The Mysterious Dreamworld of Leonor Fini

I am cannibalizing an old website of mine; The Mysterious Domain. It was a blog of my inspirations. Now I put all of those on here at Gothic Faery Tales. Leonore Fini was a magical artist that has inspired me for ages. Please enjoy her work!

The Mysterious Dreamworld of Leonor Fini

I first came across this picture in a book about woman’s mysteries published in the mid 1970’s. The minute I saw it, I wanted a Moon Goddess costume too. I have since had few.

When I saw this image the flanking skeleton women were not there. Whoever placed them in the frame has identified Fini’s Moon Goddess as Hekate, of the dark side of the moon. Or perhaps it is a pun on her name, Fini, meaning The End.

Leonor Fini paints dreams. Her elegant canvases are filled with sleepwalkers, ghosts, mostly women and girls with deep secrets. Their eyes filled with wonder, they gaze out at you as if daring you to enter their Mysterious Domain. The atmosphere is feminine, fashionable, laden with  erotic undercurrents, magical glamor, presented in soft, alluring colors that cloak her disturbing visions of the unconscious with innocence.

Cat Woman

It has been said about her that Leonor Fini is the only artist to paint women without apology. Many of her paintings feature strong, beautiful women (many times resembling herself) in ceremonial or provocative situations. Men are often portrayed as lithe figures who are under the protection of her females. The sphinx and cats play major parts in her paintings, as does the theme of ‘the double’. She was equally adept at etching, drawing, watercolor and oil painting. She lived with many cats; up to a total of 23 at one time. The illness of one of her cats could send her into a deep depression.

A Portrait with her cat.

Mysteries

Womens Alchemy

Fini often plays with the triune nature of womens’ mysteries. Women are the holders of hidden knowledge. Close to nature, the realm of the subconscious is familiar. It has no need for explanation; signs are potent and say it all.

Women are vessels, are the openers of locked doors. Sensing already that what is inside is potent, creative, magnetic, she is entitled to the key. It is part of a what a woman is to be deeply effected by what is hidden away and that, being seen, retains its mystery.

The silence of the visual art is the perfect expression for these mysteries.

Biography: What is Allowed to be Told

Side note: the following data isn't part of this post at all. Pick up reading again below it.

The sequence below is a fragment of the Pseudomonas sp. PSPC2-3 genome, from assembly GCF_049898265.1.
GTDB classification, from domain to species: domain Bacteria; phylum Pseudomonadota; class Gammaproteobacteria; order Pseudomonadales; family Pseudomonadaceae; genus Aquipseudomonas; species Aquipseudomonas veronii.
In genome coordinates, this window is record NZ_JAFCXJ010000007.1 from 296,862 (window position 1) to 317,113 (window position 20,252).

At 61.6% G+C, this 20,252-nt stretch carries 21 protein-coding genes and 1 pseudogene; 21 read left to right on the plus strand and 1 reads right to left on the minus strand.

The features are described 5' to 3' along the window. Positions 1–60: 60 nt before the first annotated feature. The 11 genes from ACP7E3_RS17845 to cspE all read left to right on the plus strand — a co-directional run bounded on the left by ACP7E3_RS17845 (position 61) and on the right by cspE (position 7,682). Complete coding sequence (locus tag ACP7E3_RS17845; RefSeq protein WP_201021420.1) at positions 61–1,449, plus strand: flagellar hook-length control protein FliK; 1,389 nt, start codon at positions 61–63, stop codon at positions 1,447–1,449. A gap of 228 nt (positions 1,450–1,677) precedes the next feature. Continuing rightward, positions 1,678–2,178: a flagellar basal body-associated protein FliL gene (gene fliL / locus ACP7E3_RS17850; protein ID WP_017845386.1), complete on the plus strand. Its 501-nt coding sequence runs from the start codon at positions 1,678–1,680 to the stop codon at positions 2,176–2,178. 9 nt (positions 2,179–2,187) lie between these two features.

I stole from Wikipedia again…..bad! Very bad! But you get  references to all these famous artists and places of interest and stuff. I will have more of my own to say further on.

Leonor Fini (August 30, 1908, Buenos Aires, Argentina – January 18, 1996, Paris, France)

She was born in Buenos Aires to an Italian mother and an Argentine father. Her mother left her father before Leonor’s first birthday and returned to Triest, Italy with her child. In an effort to foil kidnap attempts by her father, Fini was disguised as a boy whenever she left her house until the age of five.

lready a dramatic life. The stuff of Opera! And then off to Paris in the 1930’s. How exciting!

After leaving Trieste for Milan at the age of 17, she relocated to Paris in either 1931 or 1932. There, she became acquainted with, among many others, Paul Eluard,   Max Ernst. Georges Battail, Henry Cartier-Bresson, Picasso, Andre Pieyre de Mandiargues, and Salvador Dalí. She traveled Europe by car with Mandiargues and Cartier-Bresson where she was photographed nude in a swimming pool by Cartier-Bresson. The photograph of Fini sold in 2007 for $305,000 – the highest price paid at auction for one of his works to that date.

She painted portraits of Jean Genet, Anna Magnani, Jacques Audiberti, Alida Valli, Jean Schlumberger (jewelry designer) and Suzanne Flon as well as many other celebrities and wealthy visitors to Paris. While working for Elsa Schiaparelli she designed the flacon for the perfume, “Shocking”, which became the top selling perfume for the House of Schiaparelli. She designed costumes and decorations for theater, ballet and opera, including the first ballet performed by Roland Petit’s Ballet de Paris, “Les Demoiselles de la nuit”, featuring a young Margot Fonteyn. This was a payment of gratitude for Fini’s having been instrumental in finding the funding for the new ballet company. She also designed the costumes for two films, Renato Castellani’s Romeo and Juliet (1954) and John Huston’s A Walk with Love and Death (1968), which starred 18 year old Anjelica Huston and Moshe Dayan’s son, Assaf.